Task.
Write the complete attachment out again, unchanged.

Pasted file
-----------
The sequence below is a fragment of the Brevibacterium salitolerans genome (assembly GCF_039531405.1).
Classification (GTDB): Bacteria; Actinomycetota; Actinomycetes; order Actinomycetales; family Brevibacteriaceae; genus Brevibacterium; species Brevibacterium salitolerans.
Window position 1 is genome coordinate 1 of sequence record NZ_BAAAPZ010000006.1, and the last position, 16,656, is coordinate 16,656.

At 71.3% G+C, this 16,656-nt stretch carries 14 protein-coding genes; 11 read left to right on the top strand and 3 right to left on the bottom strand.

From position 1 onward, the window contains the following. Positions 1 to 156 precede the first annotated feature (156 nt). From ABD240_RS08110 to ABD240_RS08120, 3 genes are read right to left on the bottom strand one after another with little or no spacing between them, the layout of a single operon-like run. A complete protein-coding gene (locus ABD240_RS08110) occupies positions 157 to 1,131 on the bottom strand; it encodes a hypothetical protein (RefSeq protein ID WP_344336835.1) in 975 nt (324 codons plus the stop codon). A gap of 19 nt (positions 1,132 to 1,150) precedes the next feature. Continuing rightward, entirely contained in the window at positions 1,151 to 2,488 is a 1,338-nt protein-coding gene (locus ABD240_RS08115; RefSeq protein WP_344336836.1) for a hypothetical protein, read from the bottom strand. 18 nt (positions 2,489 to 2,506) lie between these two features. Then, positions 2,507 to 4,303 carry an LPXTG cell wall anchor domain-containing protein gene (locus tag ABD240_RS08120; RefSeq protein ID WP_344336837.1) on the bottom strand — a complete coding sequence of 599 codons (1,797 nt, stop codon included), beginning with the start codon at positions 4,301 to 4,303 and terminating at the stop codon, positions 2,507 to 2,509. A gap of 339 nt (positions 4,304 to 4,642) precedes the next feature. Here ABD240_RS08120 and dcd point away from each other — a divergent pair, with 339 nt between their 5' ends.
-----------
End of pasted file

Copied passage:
The sequence below is a fragment of the Brevibacterium salitolerans genome (assembly GCF_039531405.1).
Classification (GTDB): Bacteria; Actinomycetota; Actinomycetes; order Actinomycetales; family Brevibacteriaceae; genus Brevibacterium; species Brevibacterium salitolerans.
Window position 1 is genome coordinate 1 of sequence record NZ_BAAAPZ010000006.1, and the last position, 16,656, is coordinate 16,656.

At 71.3% G+C, this 16,656-nt stretch carries 14 protein-coding genes; 11 read left to right on the top strand and 3 right to left on the bottom strand.

From position 1 onward, the window contains the following. Positions 1 to 156 precede the first annotated feature (156 nt). From ABD240_RS08110 to ABD240_RS08120, 3 genes are read right to left on the bottom strand one after another with little or no spacing between them, the layout of a single operon-like run. A complete protein-coding gene (locus ABD240_RS08110) occupies positions 157 to 1,131 on the bottom strand; it encodes a hypothetical protein (RefSeq protein ID WP_344336835.1) in 975 nt (324 codons plus the stop codon). A gap of 19 nt (positions 1,132 to 1,150) precedes the next feature. Continuing rightward, entirely contained in the window at positions 1,151 to 2,488 is a 1,338-nt protein-coding gene (locus ABD240_RS08115; RefSeq protein WP_344336836.1) for a hypothetical protein, read from the bottom strand. 18 nt (positions 2,489 to 2,506) lie between these two features. Then, positions 2,507 to 4,303 carry an LPXTG cell wall anchor domain-containing protein gene (locus tag ABD240_RS08120; RefSeq protein ID WP_344336837.1) on the bottom strand — a complete coding sequence of 599 codons (1,797 nt, stop codon included), beginning with the start codon at positions 4,301 to 4,303 and terminating at the stop codon, positions 2,507 to 2,509. A gap of 339 nt (positions 4,304 to 4,642) precedes the next feature. Here ABD240_RS08120 and dcd point away from each other — a divergent pair, with 339 nt between their 5' ends.